Under the new regime, the disclosure duty applies to persons effectively exercising a discretionary power to vote shares (article 10 (2), first sentence, FMIO-FINMA), e.g. an asset management entity deciding how to exercise voting rights. However, market participants can also comply with their disclosure duty by aggregating and disclosing their positions on a consolidated basis directly or indirectly by the controlling person (article 10 (2), second sentence, FMIO-FINMA), at the level of a holding company or even at the level of controlling sharehold- ers. In both cases, the disclosure form filed with the company and the exchange will need to specify shares disclosed because of a discretionary power to exercise the voting rights, in addition to the shares held by the asset manager as beneficial owner (article 22 (a)(1) FMIO-FINMA). Furthermore, if an investor opts to disclose on a consolidated basis, the disclosure form must also expressly mention that this option was exercised (article 22 (a)(2) FMIO-FINMA). The disclosure of the positions based on their discretionary power to vote shares of their clients must be aggregated with their direct or indirect interest (i.e. proprietary positions), if any, and there- fore the decision regarding consolidation or not and also the content of the notification may require particular attention, if the controlling person holds direct interest as well.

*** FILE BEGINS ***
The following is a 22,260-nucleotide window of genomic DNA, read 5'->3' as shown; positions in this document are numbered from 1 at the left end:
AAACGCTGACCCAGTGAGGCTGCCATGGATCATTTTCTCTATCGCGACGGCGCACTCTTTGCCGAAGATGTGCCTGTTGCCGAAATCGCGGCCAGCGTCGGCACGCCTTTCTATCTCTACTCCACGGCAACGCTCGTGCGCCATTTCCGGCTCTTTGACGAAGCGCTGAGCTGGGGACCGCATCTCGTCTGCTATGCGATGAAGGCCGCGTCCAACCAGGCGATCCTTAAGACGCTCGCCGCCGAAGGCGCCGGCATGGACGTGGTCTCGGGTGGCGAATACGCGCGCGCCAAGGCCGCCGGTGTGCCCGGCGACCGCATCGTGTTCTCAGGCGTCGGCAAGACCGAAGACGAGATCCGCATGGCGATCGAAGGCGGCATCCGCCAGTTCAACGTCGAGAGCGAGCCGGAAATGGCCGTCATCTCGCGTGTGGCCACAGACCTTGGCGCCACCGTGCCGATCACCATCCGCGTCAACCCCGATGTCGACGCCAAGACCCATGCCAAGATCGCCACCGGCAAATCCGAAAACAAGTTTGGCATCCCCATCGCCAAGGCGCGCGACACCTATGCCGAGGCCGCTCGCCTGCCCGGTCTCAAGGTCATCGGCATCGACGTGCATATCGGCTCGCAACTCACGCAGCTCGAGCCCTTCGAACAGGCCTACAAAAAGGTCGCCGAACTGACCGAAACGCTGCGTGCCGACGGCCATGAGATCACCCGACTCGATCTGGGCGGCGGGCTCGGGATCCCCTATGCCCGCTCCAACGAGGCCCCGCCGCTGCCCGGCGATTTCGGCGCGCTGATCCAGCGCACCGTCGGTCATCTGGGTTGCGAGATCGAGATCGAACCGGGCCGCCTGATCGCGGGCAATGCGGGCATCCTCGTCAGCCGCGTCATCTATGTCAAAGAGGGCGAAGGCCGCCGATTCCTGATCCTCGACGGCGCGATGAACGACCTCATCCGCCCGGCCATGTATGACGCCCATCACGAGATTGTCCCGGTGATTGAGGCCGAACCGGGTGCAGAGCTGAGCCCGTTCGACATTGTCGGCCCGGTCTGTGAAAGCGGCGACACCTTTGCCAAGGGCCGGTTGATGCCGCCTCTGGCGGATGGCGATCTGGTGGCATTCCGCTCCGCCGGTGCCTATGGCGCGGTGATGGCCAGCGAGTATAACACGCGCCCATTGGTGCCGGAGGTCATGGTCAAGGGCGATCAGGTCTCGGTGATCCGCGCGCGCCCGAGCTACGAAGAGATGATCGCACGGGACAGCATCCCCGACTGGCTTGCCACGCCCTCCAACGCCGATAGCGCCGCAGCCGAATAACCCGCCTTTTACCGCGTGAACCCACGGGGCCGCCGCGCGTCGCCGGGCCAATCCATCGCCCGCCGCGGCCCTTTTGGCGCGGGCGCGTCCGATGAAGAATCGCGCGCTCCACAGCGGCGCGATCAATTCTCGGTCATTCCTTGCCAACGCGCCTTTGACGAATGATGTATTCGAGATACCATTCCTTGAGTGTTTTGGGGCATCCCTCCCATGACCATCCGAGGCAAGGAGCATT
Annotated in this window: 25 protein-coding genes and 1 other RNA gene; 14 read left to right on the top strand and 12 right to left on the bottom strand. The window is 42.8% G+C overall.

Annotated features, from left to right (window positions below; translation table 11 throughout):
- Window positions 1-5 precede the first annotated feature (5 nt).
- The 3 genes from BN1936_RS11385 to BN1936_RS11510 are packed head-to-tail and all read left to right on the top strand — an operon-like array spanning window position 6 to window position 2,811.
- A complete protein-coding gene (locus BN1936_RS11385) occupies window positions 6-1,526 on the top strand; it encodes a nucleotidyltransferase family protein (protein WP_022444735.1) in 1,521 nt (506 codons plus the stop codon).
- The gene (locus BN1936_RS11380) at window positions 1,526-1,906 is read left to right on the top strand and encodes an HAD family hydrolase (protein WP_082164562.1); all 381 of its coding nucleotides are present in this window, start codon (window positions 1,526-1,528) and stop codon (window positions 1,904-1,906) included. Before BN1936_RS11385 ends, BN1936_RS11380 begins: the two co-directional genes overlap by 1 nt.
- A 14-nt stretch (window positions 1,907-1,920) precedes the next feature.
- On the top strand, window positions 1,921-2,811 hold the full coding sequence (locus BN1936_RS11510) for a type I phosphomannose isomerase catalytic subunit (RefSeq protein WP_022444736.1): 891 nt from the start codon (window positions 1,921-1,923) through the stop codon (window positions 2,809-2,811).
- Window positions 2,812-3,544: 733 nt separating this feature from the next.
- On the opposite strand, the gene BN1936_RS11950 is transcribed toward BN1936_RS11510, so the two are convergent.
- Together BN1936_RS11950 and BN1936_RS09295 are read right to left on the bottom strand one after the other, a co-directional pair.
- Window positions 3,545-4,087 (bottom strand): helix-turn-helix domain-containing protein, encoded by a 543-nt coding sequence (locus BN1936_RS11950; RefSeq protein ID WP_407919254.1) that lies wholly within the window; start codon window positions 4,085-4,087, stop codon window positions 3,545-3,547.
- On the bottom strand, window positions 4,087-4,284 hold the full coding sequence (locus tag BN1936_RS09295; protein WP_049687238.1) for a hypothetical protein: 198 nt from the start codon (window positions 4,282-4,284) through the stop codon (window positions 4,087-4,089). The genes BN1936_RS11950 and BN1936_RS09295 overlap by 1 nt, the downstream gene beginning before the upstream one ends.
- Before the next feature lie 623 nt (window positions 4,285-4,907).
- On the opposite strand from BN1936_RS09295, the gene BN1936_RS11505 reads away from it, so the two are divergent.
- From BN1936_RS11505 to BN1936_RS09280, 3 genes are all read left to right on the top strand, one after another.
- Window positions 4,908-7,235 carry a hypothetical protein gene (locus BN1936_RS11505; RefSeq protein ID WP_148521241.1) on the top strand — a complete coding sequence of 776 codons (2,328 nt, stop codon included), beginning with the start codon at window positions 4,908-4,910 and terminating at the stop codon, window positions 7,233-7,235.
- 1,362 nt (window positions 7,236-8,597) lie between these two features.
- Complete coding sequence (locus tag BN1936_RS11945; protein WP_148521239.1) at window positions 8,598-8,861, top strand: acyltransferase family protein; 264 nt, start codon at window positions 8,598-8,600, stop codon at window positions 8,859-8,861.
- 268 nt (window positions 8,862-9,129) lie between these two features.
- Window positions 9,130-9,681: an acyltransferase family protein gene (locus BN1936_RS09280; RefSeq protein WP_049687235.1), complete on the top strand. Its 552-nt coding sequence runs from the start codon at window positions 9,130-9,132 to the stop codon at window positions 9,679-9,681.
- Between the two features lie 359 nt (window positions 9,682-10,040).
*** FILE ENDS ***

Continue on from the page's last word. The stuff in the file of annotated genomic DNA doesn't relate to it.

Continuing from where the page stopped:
These new rules entered into force on 1 March 2017 (article 50a FMIO-FINMA). However, market partici- pants have until 31 August 2017 to comply with them. Effectively, all market participants having previously disclosed a position because of a discretionary power to vote shares will need to restate their position under the new rules and chose to disclose their positions either on an entity or on a consolidated basis. Other investors, holding their shares directly, indirectly or in a concerted action, are not affected by this amendment and do not need to restate their position.